Development Methodologies


A time-boxed, iterative approach to software delivery that builds software incrementally from the start of the project, instead of trying to deliver it all at once near the end.


Stands for Behavior-driven development. Emerged from TDD. The idea is to provide software development and management teams with shared tools and a shared process to collaborate on software development.


An approach to software development, which provides a structure of practices and terminology for making design decisions that accelerate software projects.


An agile software development methodology that employs a short-iteration model and is intended for use by large teams. An FDD project is organized around five processes: Develop an Overall Model; Build a Features List; Plan by Feature; Design by Feature; Build by Feature.  


A software development methodology which predates the Rational Unified Process, Extreme Programming and Agile development, it is more lightweight, provides more requirement and design documentation, aims to avoid analysis paralysis, bridging the gap between analysis and design. 


An agile method for managing the creation of products with an emphasis on continual delivery while not overburdening the development team.

Pair programming

An agile software development technique which consists of two programmers sharing one workstation, one development effort. Each member performs the action the other is not currently doing, one writes code while the other reviews each line of code as it is typed in, they switch roles frequently.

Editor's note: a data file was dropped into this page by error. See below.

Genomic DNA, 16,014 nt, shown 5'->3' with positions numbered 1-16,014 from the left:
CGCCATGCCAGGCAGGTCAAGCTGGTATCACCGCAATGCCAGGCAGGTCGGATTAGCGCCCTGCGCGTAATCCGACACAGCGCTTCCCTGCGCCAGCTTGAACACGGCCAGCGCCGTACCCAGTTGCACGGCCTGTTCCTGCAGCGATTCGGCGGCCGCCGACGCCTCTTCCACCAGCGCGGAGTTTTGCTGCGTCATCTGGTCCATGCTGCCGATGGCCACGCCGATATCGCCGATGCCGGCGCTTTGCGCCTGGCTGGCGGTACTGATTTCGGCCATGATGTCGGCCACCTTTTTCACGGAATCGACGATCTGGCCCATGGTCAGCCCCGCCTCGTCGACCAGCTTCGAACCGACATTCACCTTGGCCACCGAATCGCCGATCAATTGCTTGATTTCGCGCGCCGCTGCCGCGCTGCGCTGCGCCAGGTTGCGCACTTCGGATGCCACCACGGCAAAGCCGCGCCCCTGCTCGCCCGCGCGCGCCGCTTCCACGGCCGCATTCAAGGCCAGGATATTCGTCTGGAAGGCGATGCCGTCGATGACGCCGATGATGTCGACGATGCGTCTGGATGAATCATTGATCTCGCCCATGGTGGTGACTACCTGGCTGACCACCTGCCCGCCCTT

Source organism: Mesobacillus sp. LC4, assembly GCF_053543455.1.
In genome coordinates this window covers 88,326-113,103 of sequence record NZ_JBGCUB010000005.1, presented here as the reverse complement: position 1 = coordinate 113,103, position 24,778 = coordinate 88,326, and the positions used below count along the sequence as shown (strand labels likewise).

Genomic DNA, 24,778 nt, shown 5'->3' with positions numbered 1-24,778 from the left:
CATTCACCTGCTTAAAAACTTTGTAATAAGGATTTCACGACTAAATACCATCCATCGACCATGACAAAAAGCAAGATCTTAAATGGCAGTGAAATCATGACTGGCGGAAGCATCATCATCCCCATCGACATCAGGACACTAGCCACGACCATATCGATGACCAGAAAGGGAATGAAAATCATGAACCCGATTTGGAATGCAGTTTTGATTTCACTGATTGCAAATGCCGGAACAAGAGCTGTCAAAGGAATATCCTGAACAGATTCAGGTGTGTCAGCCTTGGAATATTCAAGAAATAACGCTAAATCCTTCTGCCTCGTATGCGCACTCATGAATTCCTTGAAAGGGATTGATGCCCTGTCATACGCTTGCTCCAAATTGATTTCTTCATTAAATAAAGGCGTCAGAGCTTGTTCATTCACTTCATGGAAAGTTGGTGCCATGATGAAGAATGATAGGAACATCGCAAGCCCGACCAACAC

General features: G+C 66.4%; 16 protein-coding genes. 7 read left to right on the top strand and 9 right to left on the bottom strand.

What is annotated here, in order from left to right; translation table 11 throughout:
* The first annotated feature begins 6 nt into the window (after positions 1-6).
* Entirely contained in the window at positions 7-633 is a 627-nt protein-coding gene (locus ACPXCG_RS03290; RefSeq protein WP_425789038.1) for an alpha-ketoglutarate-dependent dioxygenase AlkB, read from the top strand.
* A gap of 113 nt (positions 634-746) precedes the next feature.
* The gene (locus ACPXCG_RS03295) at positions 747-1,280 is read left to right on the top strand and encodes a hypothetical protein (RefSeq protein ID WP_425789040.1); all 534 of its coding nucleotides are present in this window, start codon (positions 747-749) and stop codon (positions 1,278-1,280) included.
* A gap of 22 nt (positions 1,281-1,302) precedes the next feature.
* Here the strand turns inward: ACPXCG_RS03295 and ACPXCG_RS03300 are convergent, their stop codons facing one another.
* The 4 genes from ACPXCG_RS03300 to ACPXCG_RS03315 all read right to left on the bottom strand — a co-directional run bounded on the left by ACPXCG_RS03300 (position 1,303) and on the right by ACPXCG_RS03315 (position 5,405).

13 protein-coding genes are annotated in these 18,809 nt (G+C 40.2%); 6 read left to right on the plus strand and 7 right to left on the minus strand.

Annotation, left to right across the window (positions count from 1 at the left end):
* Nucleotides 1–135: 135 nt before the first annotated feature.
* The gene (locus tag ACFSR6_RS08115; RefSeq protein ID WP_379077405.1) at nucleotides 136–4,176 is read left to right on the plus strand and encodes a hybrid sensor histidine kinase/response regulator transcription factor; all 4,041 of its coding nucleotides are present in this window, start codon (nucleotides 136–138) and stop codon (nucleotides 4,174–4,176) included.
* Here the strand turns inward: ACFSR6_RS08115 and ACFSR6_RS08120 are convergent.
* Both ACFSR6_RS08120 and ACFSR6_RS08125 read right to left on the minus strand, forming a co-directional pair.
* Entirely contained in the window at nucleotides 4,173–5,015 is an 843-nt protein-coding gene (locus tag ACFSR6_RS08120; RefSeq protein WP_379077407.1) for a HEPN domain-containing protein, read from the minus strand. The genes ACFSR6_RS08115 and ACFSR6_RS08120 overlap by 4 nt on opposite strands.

Stands for PRojects IN Controlled Environments, a structured customizable project management method that emphasises dividing projects into manageable and controllable stages, separates the management layer.


A general term used to refer to alternatives to the conventional waterfall model of software development, an approach to rapid development. RAD is well suited for (but not limited to) developing software that is driven by user interface requirements.


Stands for Rational Unified Process. An object-oriented software development process. It provides a disciplined approach to assigning tasks, guidelines, templates, and other aspects of program development.


An agile framework for managing complex (software) projects. A team works for a short period of time (a 'sprint' or 'iteration') and then demonstrates real stuff that matters to the end-product at the end of each sprint. Emphasizes team self-management and flexibility (change requests can be created and approved at any time during the project). 


Software development process that relies on the repetition of a very short development cycle: first the developer writes Automated Test Case that defines a desired improvement or new function, then produces the minimum amount of code to pass that test, and finally refactors the new code to acceptable standards.

XP (extreme programming)

Type of Agile software development methodology which is intended to improve software quality and responsiveness to changing customer requirements. It includes: frequent "releases" in short development cycles, programming in pairs or doing extensive code review, unit testing of all code, avoiding programming of features until they are actually needed, a flat management structure, simplicity and clarity in code, expecting changes in the customer's requirements as time passes and the problem is better understood, and frequent communication with the customer and among programmers.


Represents a development process that may be considered as an extension of the waterfall model and demonstrates the relationships between each phase of the development life cycle and its associated phase of testing.


A linear and sequential approach to software development, allows departmentalization and managerial control. It has such sequence: gather and document requirements; design; code and unit test; perform system testing; perform user acceptance testing; fix issues; deliver the finished product. 


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